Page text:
Tuesday, October 13, 2009

The Work after the Work





This image was created or a friend of mine who wanted to use it on a business card. It is actually the same guy who captured my profile shot. Anyhow, I thought I would use this post to justify the "high" prices of professional photographers by giving a short blurb about the behind the scenes work. I also wanted to "show" what a difference the behind the scenes element makes on the final image with the example above.
A lot of people see the prices of photographers out there and are astounded by them. But, in their defense (and mine of course), there is a lot more going on than the click of a button. When you hire a photographer you are paying for much more than the hours spent with you on that particular day. His work is not done when he hops into his car and drives away. In fact I would say that it has just begun. He will take those 50, 100, or 700 shots back home and then get to work. He will load those images onto the screen and pore over them selecting the best of the best. Obviously the longer the time spent with you, the more images, the more time it will take to weed them down, thus the higher the price. Once he finally narrows the selection (which is for me the hardest part) he will begin the work of post processing. I do love this part of the process almost as much as the time with the camera but it is still work and time spent. Many hours are spent with a glaring screen full of images. Every image has to be dealt with. To be fair there are tools to make this work flow quicker than it use to be. However, like any trade, tools may make things easier but they don't make the work disappear. Finally, after the adjustments/corrections both large and small the photographer achieves a final product which is then put in your hands. Now, many pages can and have been filled with the details of what goes on in these few steps so if you're curious I can point you to some of those books. But, I just wanted to give you a super oversimplified look at how your money is being spent on a lot more than the time you are with the photographer.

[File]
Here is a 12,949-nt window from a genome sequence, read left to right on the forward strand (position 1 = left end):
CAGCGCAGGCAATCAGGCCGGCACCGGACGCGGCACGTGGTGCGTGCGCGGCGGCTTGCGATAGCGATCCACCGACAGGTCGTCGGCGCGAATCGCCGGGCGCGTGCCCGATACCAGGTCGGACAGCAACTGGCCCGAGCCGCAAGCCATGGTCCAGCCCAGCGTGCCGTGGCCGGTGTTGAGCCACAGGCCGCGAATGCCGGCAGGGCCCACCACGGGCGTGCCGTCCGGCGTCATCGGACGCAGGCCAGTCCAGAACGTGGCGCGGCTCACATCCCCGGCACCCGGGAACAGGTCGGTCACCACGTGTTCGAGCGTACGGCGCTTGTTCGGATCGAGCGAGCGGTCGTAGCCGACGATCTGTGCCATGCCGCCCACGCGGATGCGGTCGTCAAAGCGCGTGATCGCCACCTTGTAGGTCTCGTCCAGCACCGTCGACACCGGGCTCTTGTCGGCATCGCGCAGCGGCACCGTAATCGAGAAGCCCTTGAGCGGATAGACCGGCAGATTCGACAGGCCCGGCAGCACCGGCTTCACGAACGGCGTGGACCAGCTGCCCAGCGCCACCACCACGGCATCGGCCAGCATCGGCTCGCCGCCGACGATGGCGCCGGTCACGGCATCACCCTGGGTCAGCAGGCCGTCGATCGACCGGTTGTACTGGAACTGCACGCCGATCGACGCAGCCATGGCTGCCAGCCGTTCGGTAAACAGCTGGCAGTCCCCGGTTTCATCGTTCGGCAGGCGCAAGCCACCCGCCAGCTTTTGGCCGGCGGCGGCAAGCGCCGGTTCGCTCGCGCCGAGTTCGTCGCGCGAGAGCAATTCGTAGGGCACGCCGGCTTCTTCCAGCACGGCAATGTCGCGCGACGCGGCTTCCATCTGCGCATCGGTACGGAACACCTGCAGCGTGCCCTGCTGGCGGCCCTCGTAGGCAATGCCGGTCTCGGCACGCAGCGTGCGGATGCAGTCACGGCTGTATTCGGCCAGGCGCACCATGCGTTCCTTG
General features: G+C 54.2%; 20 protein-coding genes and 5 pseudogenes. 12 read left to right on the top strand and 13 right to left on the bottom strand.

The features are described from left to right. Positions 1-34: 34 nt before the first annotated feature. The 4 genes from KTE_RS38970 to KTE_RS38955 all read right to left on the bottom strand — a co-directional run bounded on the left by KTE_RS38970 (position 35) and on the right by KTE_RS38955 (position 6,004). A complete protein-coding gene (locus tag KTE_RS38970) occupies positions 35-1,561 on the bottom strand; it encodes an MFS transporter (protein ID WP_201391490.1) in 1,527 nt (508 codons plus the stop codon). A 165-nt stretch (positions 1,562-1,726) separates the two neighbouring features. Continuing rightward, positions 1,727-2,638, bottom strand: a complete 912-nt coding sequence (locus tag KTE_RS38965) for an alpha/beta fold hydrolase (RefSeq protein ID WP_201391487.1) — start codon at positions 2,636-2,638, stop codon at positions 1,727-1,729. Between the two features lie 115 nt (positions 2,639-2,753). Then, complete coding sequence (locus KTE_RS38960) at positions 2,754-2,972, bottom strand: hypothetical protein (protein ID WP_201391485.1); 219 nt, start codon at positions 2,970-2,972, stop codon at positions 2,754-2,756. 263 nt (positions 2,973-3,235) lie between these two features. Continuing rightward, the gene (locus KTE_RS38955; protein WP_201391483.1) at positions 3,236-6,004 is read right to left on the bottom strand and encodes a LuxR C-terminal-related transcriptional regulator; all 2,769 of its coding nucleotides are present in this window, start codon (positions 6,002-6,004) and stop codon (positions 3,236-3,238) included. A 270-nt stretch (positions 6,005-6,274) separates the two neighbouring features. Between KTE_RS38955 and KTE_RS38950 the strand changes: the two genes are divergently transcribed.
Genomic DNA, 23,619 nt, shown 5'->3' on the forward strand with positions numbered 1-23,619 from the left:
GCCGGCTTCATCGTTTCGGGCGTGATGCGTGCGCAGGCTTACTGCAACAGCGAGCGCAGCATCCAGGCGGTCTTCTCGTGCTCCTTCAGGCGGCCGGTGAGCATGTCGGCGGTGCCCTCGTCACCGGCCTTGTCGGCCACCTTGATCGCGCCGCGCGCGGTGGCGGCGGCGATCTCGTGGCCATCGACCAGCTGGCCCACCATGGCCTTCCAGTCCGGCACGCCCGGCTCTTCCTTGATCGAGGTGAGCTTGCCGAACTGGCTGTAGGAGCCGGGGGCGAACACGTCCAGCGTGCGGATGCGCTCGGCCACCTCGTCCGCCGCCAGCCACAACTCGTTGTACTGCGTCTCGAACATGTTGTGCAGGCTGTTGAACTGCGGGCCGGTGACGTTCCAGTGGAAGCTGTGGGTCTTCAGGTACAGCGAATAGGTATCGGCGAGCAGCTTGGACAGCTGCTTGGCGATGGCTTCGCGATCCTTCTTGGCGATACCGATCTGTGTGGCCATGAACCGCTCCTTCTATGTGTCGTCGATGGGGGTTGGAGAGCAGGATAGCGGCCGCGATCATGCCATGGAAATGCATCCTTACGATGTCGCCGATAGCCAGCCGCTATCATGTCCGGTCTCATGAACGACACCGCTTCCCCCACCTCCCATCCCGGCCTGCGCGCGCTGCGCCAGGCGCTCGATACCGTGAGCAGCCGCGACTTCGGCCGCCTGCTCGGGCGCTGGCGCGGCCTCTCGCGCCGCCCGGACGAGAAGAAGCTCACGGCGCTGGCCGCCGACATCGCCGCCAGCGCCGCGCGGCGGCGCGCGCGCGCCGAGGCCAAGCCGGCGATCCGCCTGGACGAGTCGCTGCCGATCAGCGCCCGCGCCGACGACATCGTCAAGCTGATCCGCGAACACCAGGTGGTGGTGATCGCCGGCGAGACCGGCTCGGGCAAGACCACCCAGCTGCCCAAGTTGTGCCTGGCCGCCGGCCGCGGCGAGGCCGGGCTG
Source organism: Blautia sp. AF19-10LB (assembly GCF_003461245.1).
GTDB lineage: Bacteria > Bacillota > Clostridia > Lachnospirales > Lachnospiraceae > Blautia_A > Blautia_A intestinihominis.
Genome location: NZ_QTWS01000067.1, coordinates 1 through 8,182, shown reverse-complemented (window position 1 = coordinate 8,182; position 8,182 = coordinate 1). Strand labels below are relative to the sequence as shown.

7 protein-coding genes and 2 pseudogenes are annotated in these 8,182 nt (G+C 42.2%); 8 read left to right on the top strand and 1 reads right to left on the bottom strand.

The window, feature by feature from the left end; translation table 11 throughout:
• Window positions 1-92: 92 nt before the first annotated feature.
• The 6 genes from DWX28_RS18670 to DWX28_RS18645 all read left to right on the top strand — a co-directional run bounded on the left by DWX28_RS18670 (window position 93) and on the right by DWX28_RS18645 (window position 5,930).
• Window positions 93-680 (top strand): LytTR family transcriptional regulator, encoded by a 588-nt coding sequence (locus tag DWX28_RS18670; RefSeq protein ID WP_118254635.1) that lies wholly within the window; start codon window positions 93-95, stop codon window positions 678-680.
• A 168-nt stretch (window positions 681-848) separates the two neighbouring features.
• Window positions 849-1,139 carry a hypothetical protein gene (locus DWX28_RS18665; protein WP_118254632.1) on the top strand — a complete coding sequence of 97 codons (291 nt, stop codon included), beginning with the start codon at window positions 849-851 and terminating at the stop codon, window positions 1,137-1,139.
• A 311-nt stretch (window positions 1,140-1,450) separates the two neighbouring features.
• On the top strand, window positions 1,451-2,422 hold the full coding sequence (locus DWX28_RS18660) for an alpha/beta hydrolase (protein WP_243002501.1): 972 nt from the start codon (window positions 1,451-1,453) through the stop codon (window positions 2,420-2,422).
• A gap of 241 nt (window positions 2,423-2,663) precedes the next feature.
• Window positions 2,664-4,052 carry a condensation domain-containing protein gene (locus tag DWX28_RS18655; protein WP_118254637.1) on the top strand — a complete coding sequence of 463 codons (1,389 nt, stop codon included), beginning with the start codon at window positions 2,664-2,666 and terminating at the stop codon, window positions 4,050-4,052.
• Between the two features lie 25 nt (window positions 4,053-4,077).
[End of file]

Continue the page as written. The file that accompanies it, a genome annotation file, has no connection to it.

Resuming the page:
I hope that helps. And though you can find cheaper photographers you will many times get what you paid for.


B. D. Buie said...
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Steve Thompson said...

Glad the post processing didn't minimize the scar. Scars are cool! I've been keeping up with your work, Clay. As time goes by I see a future forming for you in this, assuming you don't go blind prematurely from long-term exposure to your brilliant Mac monitor. =)